Furthermore, creating new guest worker programs or expanding the poorly managed ones that now exist will only worsen the problems that research organizations, unions, and civil and human rights groups have been combating for years. Many of those diverse groups—which include EPI, the Southern Poverty Law Center, the AFL-CIO, Farmworker Justice, Human Rights Watch and others—have identified how guest worker programs play a role in facilitating worker abuse and exploitation, labor and sex trafficking, wage suppression, and discrimination against native workers in the receiving county. Even when overt abuse does not occur, guest workers lack basic rights that would make them free actors in the labor market. For example, workers cannot switch employers, making them reliant on their employer for their visa status and virtually indentured. Thus, if workers complain about anything, or organize with other workers, the employer can fire them, rendering them deportable on the spot.

Nowrasteh has made it clear that these aspects of guest worker programs don’t concern him. The hourly wage that must be paid to farmworkers in most states in the H-2A guest worker program is in the $9 or $10 range. On a panel last month however, I heard him suggest the program forces growers to pay farmworkers too much! Nowrasteh also claims the Bracero guest worker program during the 1940s to ’70s “was the most effective guest worker visa in the history of government-managed migration,” and laments the program ended because of “pressure from labor unions led by César Chávez and activist bureaucrats.” Nowrasteh conveniently fails to mention the reason a civil rights hero like Chávez sought to end the program is because—as Farmworker Justice put it—it “became notorious for abuse and exploitation as well as the indignities of racism and discrimination inflicted upon the workers.” (And former Bracero workers agree.) If this is Nowrasteh’s view of an ideally managed guest worker program, I’d hate to know what a poorly managed one looks like.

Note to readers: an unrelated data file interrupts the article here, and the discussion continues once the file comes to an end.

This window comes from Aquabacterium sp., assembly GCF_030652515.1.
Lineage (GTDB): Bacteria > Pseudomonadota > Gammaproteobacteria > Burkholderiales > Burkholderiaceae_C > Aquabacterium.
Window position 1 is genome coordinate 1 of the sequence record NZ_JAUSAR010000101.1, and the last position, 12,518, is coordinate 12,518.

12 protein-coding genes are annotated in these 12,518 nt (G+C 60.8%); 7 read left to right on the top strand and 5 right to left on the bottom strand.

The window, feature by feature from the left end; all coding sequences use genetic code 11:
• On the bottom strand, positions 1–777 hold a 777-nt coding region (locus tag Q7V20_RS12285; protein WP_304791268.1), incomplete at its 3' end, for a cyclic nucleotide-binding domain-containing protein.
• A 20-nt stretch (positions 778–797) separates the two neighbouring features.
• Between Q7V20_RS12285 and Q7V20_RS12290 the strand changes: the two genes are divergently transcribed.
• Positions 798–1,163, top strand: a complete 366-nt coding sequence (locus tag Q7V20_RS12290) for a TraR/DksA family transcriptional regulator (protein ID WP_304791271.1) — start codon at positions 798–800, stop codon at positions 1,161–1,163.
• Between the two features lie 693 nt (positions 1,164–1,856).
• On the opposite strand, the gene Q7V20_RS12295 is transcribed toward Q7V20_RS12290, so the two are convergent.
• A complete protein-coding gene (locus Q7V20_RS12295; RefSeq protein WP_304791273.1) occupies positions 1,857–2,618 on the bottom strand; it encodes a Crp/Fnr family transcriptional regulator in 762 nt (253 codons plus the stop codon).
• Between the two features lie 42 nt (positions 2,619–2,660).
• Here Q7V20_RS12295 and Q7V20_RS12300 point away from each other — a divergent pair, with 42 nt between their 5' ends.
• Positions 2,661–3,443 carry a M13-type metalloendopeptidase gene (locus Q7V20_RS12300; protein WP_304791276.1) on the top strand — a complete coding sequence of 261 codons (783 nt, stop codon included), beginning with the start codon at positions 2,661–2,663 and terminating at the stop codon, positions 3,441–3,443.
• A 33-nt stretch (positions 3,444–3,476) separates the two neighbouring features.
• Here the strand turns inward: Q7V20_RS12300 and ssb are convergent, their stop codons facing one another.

On this International Migrants Day, we should commit to protecting migrant workers by reforming our immigration system in a way that honors their contributions and protects the basic labor and human rights of those who come to our country. The outline for a realizable solution to do this is clear. Immigration reform must include a pathway to citizenship for most of the unauthorized population, coupled with a reliable worksite verification mechanism that largely removes employers from the process, and uses a secure identifier and database that adequately protects workers’ privacy. Worksite verification and enforcement will deter new flows of unauthorized workers, while a commission on foreign workers will advise Congress on the composition of new legal flows, based on the best available data on the labor market. When it comes to guest worker programs, they should be reformed significantly to prevent their use as a wage-busting strategy for employers or as a way to keep foreign workers indentured. There are many ways to repair the programs, for instance by improving labor market testing and fixing the prevailing wage rules. Or by making temporary visas “provisional,” which under one reasonable proposal, would allow workers to freely switch employers after one year, and eventually allow them to self-petition for a green card, putting them on a path to citizenship and full participation in American society.